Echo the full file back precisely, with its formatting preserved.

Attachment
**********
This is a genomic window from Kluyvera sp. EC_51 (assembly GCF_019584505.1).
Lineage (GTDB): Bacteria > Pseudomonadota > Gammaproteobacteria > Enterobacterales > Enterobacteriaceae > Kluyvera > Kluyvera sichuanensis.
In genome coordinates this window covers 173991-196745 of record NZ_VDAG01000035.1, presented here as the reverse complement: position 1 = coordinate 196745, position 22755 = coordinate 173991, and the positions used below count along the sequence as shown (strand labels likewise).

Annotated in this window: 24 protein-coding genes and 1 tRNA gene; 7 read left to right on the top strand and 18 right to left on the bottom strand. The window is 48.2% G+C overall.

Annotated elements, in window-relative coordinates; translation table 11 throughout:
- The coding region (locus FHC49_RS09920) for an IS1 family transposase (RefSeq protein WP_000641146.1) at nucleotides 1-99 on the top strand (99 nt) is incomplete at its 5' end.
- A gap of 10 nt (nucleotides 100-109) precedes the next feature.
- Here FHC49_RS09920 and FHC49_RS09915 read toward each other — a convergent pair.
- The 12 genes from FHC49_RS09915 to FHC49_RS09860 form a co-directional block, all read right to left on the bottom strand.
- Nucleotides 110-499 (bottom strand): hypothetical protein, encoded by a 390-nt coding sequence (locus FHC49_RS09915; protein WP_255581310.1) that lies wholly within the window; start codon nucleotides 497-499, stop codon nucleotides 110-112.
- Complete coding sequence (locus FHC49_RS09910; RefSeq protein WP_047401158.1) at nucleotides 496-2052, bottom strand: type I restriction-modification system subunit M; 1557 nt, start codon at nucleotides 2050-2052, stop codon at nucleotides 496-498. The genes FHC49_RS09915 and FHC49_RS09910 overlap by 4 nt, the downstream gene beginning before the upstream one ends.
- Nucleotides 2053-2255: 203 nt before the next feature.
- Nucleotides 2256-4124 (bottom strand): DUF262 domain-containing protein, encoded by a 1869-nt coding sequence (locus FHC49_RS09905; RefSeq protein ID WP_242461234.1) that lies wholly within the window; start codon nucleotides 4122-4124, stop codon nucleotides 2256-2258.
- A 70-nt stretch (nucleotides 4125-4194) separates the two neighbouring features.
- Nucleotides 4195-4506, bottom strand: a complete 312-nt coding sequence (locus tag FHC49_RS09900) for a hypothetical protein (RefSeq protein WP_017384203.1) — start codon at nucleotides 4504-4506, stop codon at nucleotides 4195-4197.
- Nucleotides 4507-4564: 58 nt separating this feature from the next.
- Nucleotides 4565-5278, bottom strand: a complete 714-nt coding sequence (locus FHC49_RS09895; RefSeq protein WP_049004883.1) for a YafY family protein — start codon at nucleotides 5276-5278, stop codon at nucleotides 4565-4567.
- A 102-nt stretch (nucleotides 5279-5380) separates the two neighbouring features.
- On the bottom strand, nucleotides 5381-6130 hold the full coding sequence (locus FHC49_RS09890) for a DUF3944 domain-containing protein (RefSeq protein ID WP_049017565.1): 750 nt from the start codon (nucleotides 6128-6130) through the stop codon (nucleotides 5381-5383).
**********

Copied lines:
This is a genomic window from Kluyvera sp. EC_51 (assembly GCF_019584505.1).
Lineage (GTDB): Bacteria > Pseudomonadota > Gammaproteobacteria > Enterobacterales > Enterobacteriaceae > Kluyvera > Kluyvera sichuanensis.
In genome coordinates this window covers 173991-196745 of record NZ_VDAG01000035.1, presented here as the reverse complement: position 1 = coordinate 196745, position 22755 = coordinate 173991, and the positions used below count along the sequence as shown (strand labels likewise).

Annotated in this window: 24 protein-coding genes and 1 tRNA gene; 7 read left to right on the top strand and 18 right to left on the bottom strand. The window is 48.2% G+C overall.

Annotated elements, in window-relative coordinates; translation table 11 throughout:
- The coding region (locus FHC49_RS09920) for an IS1 family transposase (RefSeq protein WP_000641146.1) at nucleotides 1-99 on the top strand (99 nt) is incomplete at its 5' end.
- A gap of 10 nt (nucleotides 100-109) precedes the next feature.
- Here FHC49_RS09920 and FHC49_RS09915 read toward each other — a convergent pair.
- The 12 genes from FHC49_RS09915 to FHC49_RS09860 form a co-directional block, all read right to left on the bottom strand.
- Nucleotides 110-499 (bottom strand): hypothetical protein, encoded by a 390-nt coding sequence (locus FHC49_RS09915; protein WP_255581310.1) that lies wholly within the window; start codon nucleotides 497-499, stop codon nucleotides 110-112.
- Complete coding sequence (locus FHC49_RS09910; RefSeq protein WP_047401158.1) at nucleotides 496-2052, bottom strand: type I restriction-modification system subunit M; 1557 nt, start codon at nucleotides 2050-2052, stop codon at nucleotides 496-498. The genes FHC49_RS09915 and FHC49_RS09910 overlap by 4 nt, the downstream gene beginning before the upstream one ends.
- Nucleotides 2053-2255: 203 nt before the next feature.
- Nucleotides 2256-4124 (bottom strand): DUF262 domain-containing protein, encoded by a 1869-nt coding sequence (locus FHC49_RS09905; RefSeq protein ID WP_242461234.1) that lies wholly within the window; start codon nucleotides 4122-4124, stop codon nucleotides 2256-2258.
- A 70-nt stretch (nucleotides 4125-4194) separates the two neighbouring features.
- Nucleotides 4195-4506, bottom strand: a complete 312-nt coding sequence (locus tag FHC49_RS09900) for a hypothetical protein (RefSeq protein WP_017384203.1) — start codon at nucleotides 4504-4506, stop codon at nucleotides 4195-4197.
- Nucleotides 4507-4564: 58 nt separating this feature from the next.
- Nucleotides 4565-5278, bottom strand: a complete 714-nt coding sequence (locus FHC49_RS09895; RefSeq protein WP_049004883.1) for a YafY family protein — start codon at nucleotides 5276-5278, stop codon at nucleotides 4565-4567.
- A 102-nt stretch (nucleotides 5279-5380) separates the two neighbouring features.
- On the bottom strand, nucleotides 5381-6130 hold the full coding sequence (locus FHC49_RS09890) for a DUF3944 domain-containing protein (RefSeq protein ID WP_049017565.1): 750 nt from the start codon (nucleotides 6128-6130) through the stop codon (nucleotides 5381-5383).